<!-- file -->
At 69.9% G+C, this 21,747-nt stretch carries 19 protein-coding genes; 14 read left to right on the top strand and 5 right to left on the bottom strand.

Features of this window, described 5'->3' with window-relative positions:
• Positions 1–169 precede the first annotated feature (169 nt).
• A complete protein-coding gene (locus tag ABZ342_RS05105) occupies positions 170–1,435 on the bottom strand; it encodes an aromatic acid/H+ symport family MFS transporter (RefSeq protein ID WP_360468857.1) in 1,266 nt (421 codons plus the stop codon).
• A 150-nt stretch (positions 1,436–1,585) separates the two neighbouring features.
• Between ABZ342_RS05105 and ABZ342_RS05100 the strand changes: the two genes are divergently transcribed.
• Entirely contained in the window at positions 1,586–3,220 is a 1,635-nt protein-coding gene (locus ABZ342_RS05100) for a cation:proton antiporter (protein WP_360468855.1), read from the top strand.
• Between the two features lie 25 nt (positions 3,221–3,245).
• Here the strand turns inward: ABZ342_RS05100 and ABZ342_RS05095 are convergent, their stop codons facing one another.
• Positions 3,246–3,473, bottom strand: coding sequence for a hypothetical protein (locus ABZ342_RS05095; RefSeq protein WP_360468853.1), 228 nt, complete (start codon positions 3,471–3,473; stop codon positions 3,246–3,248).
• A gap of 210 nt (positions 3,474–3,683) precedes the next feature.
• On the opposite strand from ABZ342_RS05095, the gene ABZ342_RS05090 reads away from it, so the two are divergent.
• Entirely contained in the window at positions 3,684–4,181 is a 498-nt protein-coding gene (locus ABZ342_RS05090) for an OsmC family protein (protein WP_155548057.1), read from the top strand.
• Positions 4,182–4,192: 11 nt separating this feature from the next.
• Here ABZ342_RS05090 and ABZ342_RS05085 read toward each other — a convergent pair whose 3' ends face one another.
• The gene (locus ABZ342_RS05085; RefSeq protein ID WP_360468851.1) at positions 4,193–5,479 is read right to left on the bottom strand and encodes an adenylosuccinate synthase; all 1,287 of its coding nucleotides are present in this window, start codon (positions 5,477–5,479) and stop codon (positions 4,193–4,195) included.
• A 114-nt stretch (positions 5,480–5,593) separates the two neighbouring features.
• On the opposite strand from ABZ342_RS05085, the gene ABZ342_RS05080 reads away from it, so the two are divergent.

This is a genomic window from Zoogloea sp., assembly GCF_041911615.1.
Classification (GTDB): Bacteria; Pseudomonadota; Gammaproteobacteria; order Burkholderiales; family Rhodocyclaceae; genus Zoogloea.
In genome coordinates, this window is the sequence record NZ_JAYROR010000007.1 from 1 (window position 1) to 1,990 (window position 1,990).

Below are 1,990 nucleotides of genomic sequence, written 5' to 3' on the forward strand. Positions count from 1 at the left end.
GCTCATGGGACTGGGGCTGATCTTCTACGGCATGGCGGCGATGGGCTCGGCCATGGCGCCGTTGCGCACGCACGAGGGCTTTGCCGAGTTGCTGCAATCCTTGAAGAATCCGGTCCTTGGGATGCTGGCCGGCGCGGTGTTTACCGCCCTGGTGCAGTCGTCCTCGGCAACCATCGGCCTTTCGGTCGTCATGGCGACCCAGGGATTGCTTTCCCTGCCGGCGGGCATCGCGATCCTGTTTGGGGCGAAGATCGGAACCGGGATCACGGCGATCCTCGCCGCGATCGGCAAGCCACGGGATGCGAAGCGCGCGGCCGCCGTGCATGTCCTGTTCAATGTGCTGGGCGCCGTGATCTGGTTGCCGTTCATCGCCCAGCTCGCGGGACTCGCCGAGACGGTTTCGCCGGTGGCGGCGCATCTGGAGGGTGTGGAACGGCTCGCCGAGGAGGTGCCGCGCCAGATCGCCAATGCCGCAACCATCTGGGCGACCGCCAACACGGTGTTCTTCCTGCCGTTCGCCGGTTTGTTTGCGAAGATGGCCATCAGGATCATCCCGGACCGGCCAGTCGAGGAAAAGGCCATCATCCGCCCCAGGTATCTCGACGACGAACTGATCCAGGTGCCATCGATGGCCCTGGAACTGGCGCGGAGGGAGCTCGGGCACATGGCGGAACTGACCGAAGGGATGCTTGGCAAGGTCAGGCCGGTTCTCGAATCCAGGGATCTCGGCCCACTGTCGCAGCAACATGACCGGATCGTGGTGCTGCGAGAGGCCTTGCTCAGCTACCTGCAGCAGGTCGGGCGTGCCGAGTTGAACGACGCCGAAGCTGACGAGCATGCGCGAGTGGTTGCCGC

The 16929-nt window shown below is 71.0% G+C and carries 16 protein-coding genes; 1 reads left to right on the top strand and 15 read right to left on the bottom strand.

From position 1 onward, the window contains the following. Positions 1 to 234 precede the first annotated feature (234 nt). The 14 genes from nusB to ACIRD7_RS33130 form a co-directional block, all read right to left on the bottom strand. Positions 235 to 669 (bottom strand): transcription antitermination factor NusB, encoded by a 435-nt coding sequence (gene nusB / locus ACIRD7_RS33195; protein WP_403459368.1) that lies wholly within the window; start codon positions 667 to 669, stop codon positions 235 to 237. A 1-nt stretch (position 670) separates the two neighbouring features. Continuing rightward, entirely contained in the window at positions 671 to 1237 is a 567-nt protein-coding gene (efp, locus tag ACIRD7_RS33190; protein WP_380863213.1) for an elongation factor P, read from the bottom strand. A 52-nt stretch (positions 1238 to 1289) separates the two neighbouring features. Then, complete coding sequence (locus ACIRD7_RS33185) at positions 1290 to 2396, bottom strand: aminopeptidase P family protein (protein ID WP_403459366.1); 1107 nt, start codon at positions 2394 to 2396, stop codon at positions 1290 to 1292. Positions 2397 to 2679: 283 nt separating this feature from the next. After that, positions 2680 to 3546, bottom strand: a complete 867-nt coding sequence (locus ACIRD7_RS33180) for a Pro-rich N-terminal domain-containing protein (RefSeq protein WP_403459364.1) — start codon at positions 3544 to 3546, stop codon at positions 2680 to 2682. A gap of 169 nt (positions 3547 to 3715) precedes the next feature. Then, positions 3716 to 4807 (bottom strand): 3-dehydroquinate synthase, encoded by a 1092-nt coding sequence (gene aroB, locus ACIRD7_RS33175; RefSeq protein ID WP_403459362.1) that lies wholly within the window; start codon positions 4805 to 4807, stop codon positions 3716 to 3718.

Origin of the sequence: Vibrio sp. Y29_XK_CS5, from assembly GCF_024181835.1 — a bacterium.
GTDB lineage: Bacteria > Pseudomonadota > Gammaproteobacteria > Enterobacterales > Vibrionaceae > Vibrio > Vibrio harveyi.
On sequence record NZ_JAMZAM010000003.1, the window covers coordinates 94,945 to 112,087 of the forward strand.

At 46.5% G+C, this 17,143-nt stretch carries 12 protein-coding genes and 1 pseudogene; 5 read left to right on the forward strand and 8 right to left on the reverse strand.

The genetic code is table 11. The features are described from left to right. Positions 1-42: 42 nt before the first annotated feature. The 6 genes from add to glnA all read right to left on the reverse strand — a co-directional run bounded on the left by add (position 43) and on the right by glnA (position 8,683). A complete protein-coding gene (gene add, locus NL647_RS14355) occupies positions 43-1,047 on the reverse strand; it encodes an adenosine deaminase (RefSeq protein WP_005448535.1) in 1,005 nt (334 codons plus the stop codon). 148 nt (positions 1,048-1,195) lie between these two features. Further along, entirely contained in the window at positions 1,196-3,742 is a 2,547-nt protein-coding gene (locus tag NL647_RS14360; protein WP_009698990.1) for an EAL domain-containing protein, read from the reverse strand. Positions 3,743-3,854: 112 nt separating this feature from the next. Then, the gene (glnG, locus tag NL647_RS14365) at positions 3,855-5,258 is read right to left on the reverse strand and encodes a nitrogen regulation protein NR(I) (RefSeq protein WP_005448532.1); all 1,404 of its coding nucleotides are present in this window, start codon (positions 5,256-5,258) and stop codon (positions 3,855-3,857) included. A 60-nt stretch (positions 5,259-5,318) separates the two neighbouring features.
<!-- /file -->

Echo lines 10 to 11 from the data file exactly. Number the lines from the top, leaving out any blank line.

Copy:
• Positions 3,246–3,473, bottom strand: coding sequence for a hypothetical protein (locus ABZ342_RS05095; RefSeq protein WP_360468853.1), 228 nt, complete (start codon positions 3,471–3,473; stop codon positions 3,246–3,248).
• A gap of 210 nt (positions 3,474–3,683) precedes the next feature.